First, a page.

As illustrated in some of the quotes above, this imagery also extends to related words like flood. In Isaiah 8:7-8 the coming of the Assyrian army to Israel is pictured as the mighty Euphrates overflowing its banks: “Therefore the Lord is about to bring against them the mighty floodwaters of the Euphrates—the king of Assyria with all his pomp. It will overflow all its channels, run over all its banks and sweep on into Judah, swirling over it, passing through it and reaching up to the neck.” Similar symbolism is found in Daniel 11:10 and Daniel 11:40:
His sons will prepare for war and assemble a great army, which will sweep on like an irresistible flood and carry the battle as far as his fortress. (Daniel 11:10)
At the time of the end the king of the South will engage him in battle, and the king of the North will storm out against him with chariots and cavalry and a great fleet of ships. He will invade many countries and sweep through them like a flood. (Daniel11:40)
The same imagery is also found in Nahum 1:8: “[B]ut with an overwhelming flood he will make an end of Nineveh.” The flood of Nahum 1:8 represents the allied armies of the Babylonians, Susianans, Scythians and Medes that destroyed Nineveh in 612 B.C. The same meaning is also implicit in Joel 2:9. Here an invading army is pictured breaking through a city like a surge of flood waters: “They rush upon the city; they run along the wall. They climb into the houses; like thieves they enter through the windows.”
The fact that sea represent foreign nations is not just limited to the Bible, this meaning is also found in extra-biblical Hebrew sacred texts like the Talmud and the Dead Sea Scrolls. The idea that sea denotes foreigners is even suggested in ancient Mesopotamian myths implying this language goes way back to Israel’s Mesopotamian roots (Genesis 11:31).1 In the Talmud foreign nations are literally called “provinces of the sea.”2 Hymn 7 of the Dead Sea Scrolls depicts a foreign besieging army in flood or water imagery: “And I said Mighty men have pitched their camps against me with all their weapons of war. . . . The clamour of their shouting is like the bellowing of many waters, like a storm of destruction devouring a multitude of men; as their waves rear up[.]” Furthermore, in 1QpNah 1:3-4 (4Q169) of the Dead Sea Scrolls the sea in Nahum 1:4 is interpreted to represent the Kittim, the Romans: “’the sea’ is all the Ki[ttim . . .].”3 Likewise in Hymn 14 of the Dead Sea Scrolls flood is also used as a metaphor for invading armies. And the same meaning is implied in 4Q437 (combined with 4Q434-5) of the Dead Sea Scrolls which mentions “the stream of the gentiles.” Concerning the fact that water imagery symbolizes foreigners, G. K. Beale writes the following:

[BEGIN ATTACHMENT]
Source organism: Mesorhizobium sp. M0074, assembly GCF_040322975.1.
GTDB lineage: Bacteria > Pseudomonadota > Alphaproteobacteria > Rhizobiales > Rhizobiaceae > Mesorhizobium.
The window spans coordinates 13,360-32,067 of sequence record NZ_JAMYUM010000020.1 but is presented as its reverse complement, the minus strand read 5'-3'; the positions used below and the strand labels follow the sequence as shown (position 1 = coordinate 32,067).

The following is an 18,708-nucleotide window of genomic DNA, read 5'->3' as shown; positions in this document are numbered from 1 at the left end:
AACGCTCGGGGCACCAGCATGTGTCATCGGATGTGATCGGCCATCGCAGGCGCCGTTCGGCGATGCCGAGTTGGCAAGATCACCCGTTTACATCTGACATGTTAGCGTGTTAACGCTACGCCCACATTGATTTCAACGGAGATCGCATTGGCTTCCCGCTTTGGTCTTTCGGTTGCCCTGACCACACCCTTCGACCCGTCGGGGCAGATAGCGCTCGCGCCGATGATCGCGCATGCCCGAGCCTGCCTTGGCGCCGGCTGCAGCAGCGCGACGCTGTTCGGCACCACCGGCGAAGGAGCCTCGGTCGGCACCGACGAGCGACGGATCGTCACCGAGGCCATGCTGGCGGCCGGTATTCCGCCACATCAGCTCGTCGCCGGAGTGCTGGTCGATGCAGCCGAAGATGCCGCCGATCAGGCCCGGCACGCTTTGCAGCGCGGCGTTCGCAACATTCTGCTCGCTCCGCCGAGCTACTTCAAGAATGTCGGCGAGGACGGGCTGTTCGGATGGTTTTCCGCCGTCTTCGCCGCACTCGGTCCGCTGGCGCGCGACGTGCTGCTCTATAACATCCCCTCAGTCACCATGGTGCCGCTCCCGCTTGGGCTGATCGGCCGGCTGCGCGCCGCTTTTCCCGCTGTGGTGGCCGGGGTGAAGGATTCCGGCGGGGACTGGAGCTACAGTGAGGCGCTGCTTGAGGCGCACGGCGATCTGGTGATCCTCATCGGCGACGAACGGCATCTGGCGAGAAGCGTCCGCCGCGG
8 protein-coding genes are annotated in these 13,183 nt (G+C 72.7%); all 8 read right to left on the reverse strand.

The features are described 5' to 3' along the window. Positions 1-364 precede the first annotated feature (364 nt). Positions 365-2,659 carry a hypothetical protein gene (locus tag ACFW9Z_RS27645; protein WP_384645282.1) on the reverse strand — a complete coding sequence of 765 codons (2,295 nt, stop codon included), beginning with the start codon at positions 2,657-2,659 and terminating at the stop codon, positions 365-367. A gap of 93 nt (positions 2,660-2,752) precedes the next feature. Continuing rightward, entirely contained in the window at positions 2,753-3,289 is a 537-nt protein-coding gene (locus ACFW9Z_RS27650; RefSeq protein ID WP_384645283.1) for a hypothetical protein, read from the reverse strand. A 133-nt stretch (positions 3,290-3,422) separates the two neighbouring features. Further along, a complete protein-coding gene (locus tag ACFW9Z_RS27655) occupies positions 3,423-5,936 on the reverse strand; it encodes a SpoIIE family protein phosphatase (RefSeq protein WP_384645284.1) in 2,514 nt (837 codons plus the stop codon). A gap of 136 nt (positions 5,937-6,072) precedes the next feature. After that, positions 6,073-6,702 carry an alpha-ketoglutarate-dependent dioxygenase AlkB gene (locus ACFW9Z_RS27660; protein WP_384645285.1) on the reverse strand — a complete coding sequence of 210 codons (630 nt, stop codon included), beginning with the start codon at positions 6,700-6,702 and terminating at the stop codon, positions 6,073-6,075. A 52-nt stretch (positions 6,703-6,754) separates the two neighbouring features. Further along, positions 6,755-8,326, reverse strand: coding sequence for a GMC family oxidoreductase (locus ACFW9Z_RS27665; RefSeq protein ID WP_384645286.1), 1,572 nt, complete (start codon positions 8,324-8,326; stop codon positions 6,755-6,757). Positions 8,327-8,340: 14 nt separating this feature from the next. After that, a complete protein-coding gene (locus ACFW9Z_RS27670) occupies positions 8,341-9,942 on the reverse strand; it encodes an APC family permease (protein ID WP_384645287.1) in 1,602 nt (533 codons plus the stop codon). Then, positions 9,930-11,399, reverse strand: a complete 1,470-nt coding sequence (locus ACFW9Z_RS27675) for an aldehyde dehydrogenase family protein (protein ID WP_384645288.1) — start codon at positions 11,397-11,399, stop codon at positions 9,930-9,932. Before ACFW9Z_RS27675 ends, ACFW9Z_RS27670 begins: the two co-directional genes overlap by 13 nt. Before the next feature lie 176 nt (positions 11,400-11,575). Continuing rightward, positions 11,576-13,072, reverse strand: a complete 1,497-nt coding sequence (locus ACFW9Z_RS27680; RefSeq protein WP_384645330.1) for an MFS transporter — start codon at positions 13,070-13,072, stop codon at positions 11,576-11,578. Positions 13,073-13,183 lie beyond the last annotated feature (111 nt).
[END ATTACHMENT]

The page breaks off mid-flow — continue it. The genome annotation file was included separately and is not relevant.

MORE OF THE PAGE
The metaphor of “many waters” also stands for antagonistic nations in Targ. Cant. 8:7; Targ. Isa. 21:1; Midr. Pss. 93:4-7; Midr. Rab. Num. 2.16; Midr. Rab. Cant. 8.7, §1; likewise Targ. Isa. 8:7 (“numerous as the waters’). The “many waters” of Ps. 18:16 is rendered by the targum as “many people[.]”4
Above are several examples in which sea, waters and flood represents foreign nations. But there is more to this symbolism. As stated above, aquatic imagery often denotes foreign kingdoms. However, there is an added layer of depth to this aquatic language that extends even to the word Abyss, a word often used as a name for the afterlife realm of the dead. For an explanation of the poetic link between foreign armies and the Abyss, the afterlife realm of the dead, see The Poetic Biblical Link Between “Sea” and “Abyss”.
- Erra and Ishum IV, cited in Stephanie Dalley Myths from Mesopotamia: Creation, The Flood, Gilgamesh, and Others, trans. Stephanie Dalley (New York: Oxford University Press, 2008), 308.
- T.B. Gittin 1a.
- J. Massyngberde Ford, The Anchor Bible: Revelation A New Translation With Introduction And Commentary, (Garden City, New York: Doubleday & Company, Inc., 1975), 286.
- G.K. Beale, The Book of Revelation: A Commentary on the Greek Text, (Grand Rapids: William B. Eerdmans Publishing Company, 2013), 882.